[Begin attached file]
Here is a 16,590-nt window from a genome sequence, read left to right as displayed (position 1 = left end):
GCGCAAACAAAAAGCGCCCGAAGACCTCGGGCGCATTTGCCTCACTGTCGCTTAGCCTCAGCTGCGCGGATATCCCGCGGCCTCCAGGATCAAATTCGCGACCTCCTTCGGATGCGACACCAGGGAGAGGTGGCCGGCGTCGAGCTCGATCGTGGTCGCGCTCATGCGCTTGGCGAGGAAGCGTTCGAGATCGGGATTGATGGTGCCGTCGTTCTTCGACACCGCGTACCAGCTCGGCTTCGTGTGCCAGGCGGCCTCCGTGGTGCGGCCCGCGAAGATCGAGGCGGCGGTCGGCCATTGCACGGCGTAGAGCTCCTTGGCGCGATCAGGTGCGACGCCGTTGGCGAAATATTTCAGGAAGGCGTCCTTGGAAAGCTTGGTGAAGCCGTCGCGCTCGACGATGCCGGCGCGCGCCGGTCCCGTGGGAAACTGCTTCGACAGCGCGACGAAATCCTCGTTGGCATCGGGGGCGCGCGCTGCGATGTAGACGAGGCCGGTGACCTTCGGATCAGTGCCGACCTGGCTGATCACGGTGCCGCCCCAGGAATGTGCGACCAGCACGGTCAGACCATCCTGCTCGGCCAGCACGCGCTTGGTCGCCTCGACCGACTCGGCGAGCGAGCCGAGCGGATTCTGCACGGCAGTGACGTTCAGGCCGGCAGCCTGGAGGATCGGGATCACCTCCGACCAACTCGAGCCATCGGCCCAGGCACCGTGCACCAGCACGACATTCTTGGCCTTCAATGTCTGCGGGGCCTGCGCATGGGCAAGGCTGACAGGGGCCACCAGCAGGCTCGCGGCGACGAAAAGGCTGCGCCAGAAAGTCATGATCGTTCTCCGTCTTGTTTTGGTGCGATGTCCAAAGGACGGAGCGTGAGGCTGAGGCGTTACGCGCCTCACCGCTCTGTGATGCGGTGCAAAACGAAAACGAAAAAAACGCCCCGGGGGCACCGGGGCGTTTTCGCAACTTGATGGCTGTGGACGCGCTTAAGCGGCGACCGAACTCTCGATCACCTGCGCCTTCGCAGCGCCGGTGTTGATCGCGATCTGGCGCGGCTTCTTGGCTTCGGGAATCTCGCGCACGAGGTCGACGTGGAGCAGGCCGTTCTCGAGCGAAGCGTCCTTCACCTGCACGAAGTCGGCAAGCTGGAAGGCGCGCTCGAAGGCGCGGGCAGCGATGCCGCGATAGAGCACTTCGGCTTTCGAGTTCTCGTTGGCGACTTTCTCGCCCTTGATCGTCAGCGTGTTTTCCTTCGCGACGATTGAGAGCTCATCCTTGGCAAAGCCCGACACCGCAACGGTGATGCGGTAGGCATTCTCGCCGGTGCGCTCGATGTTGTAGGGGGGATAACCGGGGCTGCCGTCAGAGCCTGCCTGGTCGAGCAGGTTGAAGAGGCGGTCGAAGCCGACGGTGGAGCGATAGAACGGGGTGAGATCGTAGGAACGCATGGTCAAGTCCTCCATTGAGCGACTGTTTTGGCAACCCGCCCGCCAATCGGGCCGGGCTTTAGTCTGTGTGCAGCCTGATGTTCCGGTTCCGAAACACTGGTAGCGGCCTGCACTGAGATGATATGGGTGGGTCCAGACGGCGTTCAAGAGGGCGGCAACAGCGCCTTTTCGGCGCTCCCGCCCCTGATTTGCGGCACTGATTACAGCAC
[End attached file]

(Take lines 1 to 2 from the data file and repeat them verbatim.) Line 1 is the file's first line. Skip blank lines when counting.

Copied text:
Here is a 16,590-nt window from a genome sequence, read left to right as displayed (position 1 = left end):
GCGCAAACAAAAAGCGCCCGAAGACCTCGGGCGCATTTGCCTCACTGTCGCTTAGCCTCAGCTGCGCGGATATCCCGCGGCCTCCAGGATCAAATTCGCGACCTCCTTCGGATGCGACACCAGGGAGAGGTGGCCGGCGTCGAGCTCGATCGTGGTCGCGCTCATGCGCTTGGCGAGGAAGCGTTCGAGATCGGGATTGATGGTGCCGTCGTTCTTCGACACCGCGTACCAGCTCGGCTTCGTGTGCCAGGCGGCCTCCGTGGTGCGGCCCGCGAAGATCGAGGCGGCGGTCGGCCATTGCACGGCGTAGAGCTCCTTGGCGCGATCAGGTGCGACGCCGTTGGCGAAATATTTCAGGAAGGCGTCCTTGGAAAGCTTGGTGAAGCCGTCGCGCTCGACGATGCCGGCGCGCGCCGGTCCCGTGGGAAACTGCTTCGACAGCGCGACGAAATCCTCGTTGGCATCGGGGGCGCGCGCTGCGATGTAGACGAGGCCGGTGACCTTCGGATCAGTGCCGACCTGGCTGATCACGGTGCCGCCCCAGGAATGTGCGACCAGCACGGTCAGACCATCCTGCTCGGCCAGCACGCGCTTGGTCGCCTCGACCGACTCGGCGAGCGAGCCGAGCGGATTCTGCACGGCAGTGACGTTCAGGCCGGCAGCCTGGAGGATCGGGATCACCTCCGACCAACTCGAGCCATCGGCCCAGGCACCGTGCACCAGCACGACATTCTTGGCCTTCAATGTCTGCGGGGCCTGCGCATGGGCAAGGCTGACAGGGGCCACCAGCAGGCTCGCGGCGACGAAAAGGCTGCGCCAGAAAGTCATGATCGTTCTCCGTCTTGTTTTGGTGCGATGTCCAAAGGACGGAGCGTGAGGCTGAGGCGTTACGCGCCTCACCGCTCTGTGATGCGGTGCAAAACGAAAACGAAAAAAACGCCCCGGGGGCACCGGGGCGTTTTCGCAACTTGATGGCTGTGGACGCGCTTAAGCGGCGACCGAACTCTCGATCACCTGCGCCTTCGCAGCGCCGGTGTTGATCGCGATCTGGCGCGGCTTCTTGGCTTCGGGAATCTCGCGCACGAGGTCGACGTGGAGCAGGCCGTTCTCGAGCGAAGCGTCCTTCACCTGCACGAAGTCGGCAAGCTGGAAGGCGCGCTCGAAGGCGCGGGCAGCGATGCCGCGATAGAGCACTTCGGCTTTCGAGTTCTCGTTGGCGACTTTCTCGCCCTTGATCGTCAGCGTGTTTTCCTTCGCGACGATTGAGAGCTCATCCTTGGCAAAGCCCGACACCGCAACGGTGATGCGGTAGGCATTCTCGCCGGTGCGCTCGATGTTGTAGGGGGGATAACCGGGGCTGCCGTCAGAGCCTGCCTGGTCGAGCAGGTTGAAGAGGCGGTCGAAGCCGACGGTGGAGCGATAGAACGGGGTGAGATCGTAGGAACGCATGGTCAAGTCCTCCATTGAGCGACTGTTTTGGCAACCCGCCCGCCAATCGGGCCGGGCTTTAGTCTGTGTGCAGCCTGATGTTCCGGTTCCGAAACACTGGTAGCGGCCTGCACTGAGATGATATGGGTGGGTCCAGACGGCGTTCAAGAGGGCGGCAACAGCGCCTTTTCGGCGCTCCCGCCCCTGATTTGCGGCACTGATTACAGCAC